Written proposals should be brief (2-3 pages single spaced including figures) and cover: (1) background and motivation for the research topic, (2) objectives, and (3) the deployment plan (e.g., DOW siting and scanning strategy). The oral proposal should similarly be brief (5 min) and will be followed by a 5-10 min discussion period.

During OREO, students will plan for operations and execute intensive observing periods (IOPs) as dictated by the weather. Class will meet irregularly and on on an as needed basis. Students should plan on participating in field activities as their schedules permit. Students should not skip class or RA/TA work assignments to be in the field. Take advantage of times when you can freely participate.

OREO Requirements

All faculty and students enrolled in or attending this class must complete and sign a Liability and Indemnification Agreement and provide the form to Nola Lucke in 484 INSCC. All faculty and students must also complete and pass a University of Utah Driver Training Video and Test. If you have done this since December 2015, provide a copy of your certificate to Nola Lucke in 484 INSCC. If you have not done this since December 2015, go to The University of Utah Risk & Insurance Services Web Site, login with your unid and password, click on vehicles and then Driver Training Programs and complete the driver trining video and test. You can either have e-mail of your completion sent to nola.lucke@utah.edu or provide her a copy of the certificate upon completion.

ADA Accomodations

The University of Utah seeks to provide equal access to its programs, services, and activities for people with disabilities. If you will need accommodations in the class, reasonable prior notice needs to be given to the Center for Disability services, 162 Olpin Union Building, 581-5020 (V/TDD). CDS will work with you and the instructor to make arrangement for accommodations. All written information in this course can be made available in alternative format with prior notification to the Center for Disability Services.

Tentative Schedule and Readings

I. Introduction

Mon Aug 21: Eclipse Musings

Wed Aug 23: Course Overview and Intro to Mountain Weather and Climate
  Meyers and Steenburgh 2013
  Beniston 2003

II. Large Scale Topics

Mon Aug 28: Orographic Cyclogenesis
  Bannon 1992
  McTaggart-Cowan et al. 2010a
  McTaggart-Cowan et al. 2010b

Wed Aug 30: Front-Mountain Interactions
  Egger and Hoinka 1992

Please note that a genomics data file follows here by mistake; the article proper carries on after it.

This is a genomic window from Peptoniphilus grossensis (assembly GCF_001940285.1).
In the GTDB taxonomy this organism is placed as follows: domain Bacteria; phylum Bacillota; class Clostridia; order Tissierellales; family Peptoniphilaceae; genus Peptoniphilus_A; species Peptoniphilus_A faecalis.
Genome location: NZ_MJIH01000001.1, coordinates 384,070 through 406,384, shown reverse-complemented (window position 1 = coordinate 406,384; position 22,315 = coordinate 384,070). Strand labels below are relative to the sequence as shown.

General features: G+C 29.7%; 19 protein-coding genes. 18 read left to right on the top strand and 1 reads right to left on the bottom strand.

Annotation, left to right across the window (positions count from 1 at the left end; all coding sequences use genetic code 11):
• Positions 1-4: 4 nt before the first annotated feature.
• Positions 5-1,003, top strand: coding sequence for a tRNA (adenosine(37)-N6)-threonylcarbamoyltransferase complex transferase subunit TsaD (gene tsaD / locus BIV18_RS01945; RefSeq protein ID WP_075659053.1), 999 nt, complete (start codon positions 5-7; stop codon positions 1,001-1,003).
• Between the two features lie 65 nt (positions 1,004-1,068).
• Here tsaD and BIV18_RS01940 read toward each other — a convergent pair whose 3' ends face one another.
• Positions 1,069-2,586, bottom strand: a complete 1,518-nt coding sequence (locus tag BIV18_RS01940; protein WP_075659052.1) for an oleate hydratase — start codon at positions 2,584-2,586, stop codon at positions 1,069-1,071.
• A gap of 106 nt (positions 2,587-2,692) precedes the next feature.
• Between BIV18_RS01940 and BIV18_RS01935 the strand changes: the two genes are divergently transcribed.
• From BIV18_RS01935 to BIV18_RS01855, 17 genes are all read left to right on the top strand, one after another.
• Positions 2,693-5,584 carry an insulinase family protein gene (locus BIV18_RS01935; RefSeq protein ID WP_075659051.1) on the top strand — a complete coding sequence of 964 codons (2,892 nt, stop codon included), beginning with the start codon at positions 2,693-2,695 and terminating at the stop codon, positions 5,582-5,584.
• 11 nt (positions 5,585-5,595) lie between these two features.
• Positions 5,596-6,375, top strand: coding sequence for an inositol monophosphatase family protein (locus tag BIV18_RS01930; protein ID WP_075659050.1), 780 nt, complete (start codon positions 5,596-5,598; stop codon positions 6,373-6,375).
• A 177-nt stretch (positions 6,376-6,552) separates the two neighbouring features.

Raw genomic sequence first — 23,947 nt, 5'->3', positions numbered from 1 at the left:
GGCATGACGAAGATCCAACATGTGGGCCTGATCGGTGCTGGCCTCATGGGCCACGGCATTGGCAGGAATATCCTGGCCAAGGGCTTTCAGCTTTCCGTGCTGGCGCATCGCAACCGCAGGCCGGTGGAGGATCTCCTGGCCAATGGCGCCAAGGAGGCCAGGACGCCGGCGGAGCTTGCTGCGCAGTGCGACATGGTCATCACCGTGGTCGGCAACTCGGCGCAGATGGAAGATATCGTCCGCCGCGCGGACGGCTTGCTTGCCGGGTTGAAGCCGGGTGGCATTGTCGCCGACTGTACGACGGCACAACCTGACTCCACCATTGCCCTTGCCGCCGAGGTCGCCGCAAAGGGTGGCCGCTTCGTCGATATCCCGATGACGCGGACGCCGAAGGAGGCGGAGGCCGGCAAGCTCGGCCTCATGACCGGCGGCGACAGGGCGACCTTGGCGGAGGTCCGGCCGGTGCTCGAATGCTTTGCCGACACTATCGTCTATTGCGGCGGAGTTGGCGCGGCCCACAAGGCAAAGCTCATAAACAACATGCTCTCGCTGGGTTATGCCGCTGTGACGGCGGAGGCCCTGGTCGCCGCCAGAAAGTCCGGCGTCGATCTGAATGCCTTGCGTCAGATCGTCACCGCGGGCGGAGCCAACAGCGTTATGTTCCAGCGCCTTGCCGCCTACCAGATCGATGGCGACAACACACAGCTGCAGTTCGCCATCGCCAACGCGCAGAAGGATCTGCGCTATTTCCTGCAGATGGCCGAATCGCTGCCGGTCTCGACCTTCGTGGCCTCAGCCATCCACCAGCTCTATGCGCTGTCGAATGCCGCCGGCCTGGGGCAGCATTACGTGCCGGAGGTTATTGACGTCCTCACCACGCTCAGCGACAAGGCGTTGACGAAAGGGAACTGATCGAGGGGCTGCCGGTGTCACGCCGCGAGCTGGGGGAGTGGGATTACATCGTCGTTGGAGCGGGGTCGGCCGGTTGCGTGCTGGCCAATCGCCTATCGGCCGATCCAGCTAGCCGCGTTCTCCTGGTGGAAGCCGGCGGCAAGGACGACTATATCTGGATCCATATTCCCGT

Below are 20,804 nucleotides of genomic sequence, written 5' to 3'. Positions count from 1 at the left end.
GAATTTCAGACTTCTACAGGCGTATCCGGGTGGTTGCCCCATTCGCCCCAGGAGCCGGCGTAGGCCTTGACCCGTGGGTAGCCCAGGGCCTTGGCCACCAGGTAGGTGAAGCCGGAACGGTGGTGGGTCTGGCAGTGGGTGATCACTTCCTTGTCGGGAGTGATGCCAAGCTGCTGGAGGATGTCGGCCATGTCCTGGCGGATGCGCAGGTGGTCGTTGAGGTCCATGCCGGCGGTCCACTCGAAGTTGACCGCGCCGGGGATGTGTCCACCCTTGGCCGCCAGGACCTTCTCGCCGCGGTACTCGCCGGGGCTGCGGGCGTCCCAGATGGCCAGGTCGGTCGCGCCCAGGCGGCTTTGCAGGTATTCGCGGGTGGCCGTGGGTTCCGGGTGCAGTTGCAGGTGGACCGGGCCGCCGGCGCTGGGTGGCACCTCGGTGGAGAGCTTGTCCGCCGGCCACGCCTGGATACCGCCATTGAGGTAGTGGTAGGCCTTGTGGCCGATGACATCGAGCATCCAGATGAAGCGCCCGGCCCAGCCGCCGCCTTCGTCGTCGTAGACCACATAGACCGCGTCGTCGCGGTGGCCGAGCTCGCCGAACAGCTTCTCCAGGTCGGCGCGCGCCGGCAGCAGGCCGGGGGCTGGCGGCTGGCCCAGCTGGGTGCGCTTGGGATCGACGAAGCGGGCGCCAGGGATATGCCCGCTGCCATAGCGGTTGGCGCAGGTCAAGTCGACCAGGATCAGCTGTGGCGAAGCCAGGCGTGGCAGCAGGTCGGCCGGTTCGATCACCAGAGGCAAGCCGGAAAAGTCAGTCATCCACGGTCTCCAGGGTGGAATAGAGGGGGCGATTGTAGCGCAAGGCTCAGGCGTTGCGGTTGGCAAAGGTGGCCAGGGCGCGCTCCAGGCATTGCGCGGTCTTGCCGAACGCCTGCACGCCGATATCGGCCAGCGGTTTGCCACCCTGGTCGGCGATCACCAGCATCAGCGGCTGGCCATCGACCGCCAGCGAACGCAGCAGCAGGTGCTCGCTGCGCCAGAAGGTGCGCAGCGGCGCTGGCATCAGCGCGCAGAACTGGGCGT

Hoinka and Volkert 1992

Mon Sep 4: Labor Day (No Class)

Wed Sep 6: Atmospheric Rivers
  Rutz et al. 2014
  Rutz et al. 2015

Mon Sep 11: Climate Change in Mountainous Regions
  Beniston 2003
  Chapter 9 of Secrets of the Greatest Snow on Earth

Wed Sep 13: Student Presentations: Large-Scale Topics

III. Cold Pools and Terrain-Forced Flows

Mon Sep 18: Winter Inversions in the Salt Lake Valley and Bigham Copper Mine (Dave Whiteman)
  Whiteman et al. (2014)

Wed Sep 20: Rime Mushrooms (Dave Whiteman)
  Whiteman and Garibotti (2013)

Mon Sep 25: Thermally Driven Flows
  Zardi and Whiteman (2013)

Wed Sep 27: Dynamically Driven Flows I
  Jackson et al. (2013)

Mon Oct 2: Dynamically Driven Flows II

Wed Oct 4: Student Presentations: Cold Pools and Terrain-Forced Flows

Mon Oct 9: Fall Break

Wed Oct 11: Fall Break

IV. Orographic and Lake-Effect Precipitation

Mon Oct 16: Radar in Complex Terrain (Dave Kingsmill)
  Weather Radar Fundamentals
  Precipitation Estimates, Part I: Measurement
  Optional Warning Decision Training Division modules: Introduction, Correlation Coefficient, Differential Reflectivity, Specific Differential Phase, Hydrometeor Classification, Melting Layer, and Quantitative Precipitation Estimation.

Wed Oct 18: Orographic Precipitation I (notes)
  Colle et al. 2013
  Stoelinga et al. 2013
  Houze 2012

Mon Oct 23: Orographic Precipitation II/Cold-Air Damming (notes)
  Bell and Bosart 1988

Wed Oct 25: Lake Effect in Complex Terrain I (notes)
  Alcott et al. 2012
  Alcott and Steenburgh 2013

Mon Oct 30: Student Presentations: OREO Proposals

November: OREO

Dec 4: Student Presentations: OREO Findings

Dec 6: Student Presentations: OREO Findings